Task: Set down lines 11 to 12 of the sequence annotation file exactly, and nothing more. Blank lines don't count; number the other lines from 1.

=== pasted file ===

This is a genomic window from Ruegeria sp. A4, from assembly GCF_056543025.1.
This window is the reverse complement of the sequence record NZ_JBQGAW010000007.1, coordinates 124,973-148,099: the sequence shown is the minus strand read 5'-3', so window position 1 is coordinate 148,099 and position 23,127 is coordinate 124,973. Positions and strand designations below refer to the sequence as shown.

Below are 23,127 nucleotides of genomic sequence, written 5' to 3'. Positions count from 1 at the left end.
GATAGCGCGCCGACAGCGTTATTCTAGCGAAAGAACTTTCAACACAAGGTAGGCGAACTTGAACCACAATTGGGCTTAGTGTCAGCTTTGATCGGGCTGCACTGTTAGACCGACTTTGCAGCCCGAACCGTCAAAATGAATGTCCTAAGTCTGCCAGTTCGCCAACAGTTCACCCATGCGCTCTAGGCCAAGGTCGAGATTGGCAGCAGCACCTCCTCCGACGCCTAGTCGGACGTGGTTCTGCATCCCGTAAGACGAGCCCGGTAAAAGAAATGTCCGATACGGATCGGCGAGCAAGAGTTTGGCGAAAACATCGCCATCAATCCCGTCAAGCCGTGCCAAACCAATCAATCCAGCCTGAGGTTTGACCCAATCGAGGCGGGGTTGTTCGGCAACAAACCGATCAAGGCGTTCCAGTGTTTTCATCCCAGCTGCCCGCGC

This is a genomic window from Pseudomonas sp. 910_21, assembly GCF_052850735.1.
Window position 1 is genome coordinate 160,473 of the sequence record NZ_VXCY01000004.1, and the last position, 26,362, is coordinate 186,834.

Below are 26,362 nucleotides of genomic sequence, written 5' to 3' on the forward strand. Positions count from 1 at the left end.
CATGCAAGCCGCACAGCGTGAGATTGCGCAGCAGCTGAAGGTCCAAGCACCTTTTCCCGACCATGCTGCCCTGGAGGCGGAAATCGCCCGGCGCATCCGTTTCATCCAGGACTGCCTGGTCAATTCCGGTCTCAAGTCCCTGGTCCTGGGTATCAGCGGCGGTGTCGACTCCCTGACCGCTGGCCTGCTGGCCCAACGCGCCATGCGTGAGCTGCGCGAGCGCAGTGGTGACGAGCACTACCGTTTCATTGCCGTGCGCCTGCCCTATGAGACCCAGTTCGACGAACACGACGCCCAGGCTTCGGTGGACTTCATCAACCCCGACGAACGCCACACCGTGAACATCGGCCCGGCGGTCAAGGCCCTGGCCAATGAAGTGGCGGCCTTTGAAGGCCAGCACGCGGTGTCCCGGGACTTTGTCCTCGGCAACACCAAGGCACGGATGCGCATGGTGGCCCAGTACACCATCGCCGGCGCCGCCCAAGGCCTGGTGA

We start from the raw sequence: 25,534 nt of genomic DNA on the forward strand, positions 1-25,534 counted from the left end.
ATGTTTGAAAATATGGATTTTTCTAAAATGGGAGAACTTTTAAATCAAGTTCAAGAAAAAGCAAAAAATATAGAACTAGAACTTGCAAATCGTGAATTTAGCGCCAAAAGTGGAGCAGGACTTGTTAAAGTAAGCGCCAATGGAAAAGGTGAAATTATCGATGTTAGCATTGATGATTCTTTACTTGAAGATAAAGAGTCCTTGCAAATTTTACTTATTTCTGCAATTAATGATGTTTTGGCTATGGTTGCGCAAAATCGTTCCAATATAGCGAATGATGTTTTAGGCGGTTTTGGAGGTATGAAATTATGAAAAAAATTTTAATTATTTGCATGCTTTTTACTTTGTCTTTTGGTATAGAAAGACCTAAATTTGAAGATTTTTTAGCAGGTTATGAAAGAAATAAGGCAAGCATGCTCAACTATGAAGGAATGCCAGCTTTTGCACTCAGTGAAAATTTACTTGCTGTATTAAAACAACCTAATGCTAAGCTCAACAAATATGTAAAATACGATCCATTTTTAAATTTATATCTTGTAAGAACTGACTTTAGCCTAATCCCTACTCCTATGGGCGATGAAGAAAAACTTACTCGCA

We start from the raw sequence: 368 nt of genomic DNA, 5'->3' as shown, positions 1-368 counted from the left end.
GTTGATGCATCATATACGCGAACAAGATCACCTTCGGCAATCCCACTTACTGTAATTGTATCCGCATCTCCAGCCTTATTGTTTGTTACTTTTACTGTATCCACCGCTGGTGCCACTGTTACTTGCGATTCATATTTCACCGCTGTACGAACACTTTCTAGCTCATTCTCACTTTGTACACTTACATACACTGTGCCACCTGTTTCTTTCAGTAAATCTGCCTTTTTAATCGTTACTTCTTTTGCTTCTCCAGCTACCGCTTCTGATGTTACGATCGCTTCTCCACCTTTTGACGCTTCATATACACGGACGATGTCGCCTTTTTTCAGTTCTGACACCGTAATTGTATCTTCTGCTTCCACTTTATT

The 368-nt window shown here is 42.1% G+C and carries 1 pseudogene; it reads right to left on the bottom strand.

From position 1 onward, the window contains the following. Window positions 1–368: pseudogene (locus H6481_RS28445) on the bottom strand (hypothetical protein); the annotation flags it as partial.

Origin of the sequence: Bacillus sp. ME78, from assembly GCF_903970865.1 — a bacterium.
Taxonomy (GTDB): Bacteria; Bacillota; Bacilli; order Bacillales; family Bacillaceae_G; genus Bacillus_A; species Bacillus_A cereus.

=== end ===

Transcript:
We start from the raw sequence: 368 nt of genomic DNA, 5'->3' as shown, positions 1-368 counted from the left end.
GTTGATGCATCATATACGCGAACAAGATCACCTTCGGCAATCCCACTTACTGTAATTGTATCCGCATCTCCAGCCTTATTGTTTGTTACTTTTACTGTATCCACCGCTGGTGCCACTGTTACTTGCGATTCATATTTCACCGCTGTACGAACACTTTCTAGCTCATTCTCACTTTGTACACTTACATACACTGTGCCACCTGTTTCTTTCAGTAAATCTGCCTTTTTAATCGTTACTTCTTTTGCTTCTCCAGCTACCGCTTCTGATGTTACGATCGCTTCTCCACCTTTTGACGCTTCATATACACGGACGATGTCGCCTTTTTTCAGTTCTGACACCGTAATTGTATCTTCTGCTTCCACTTTATT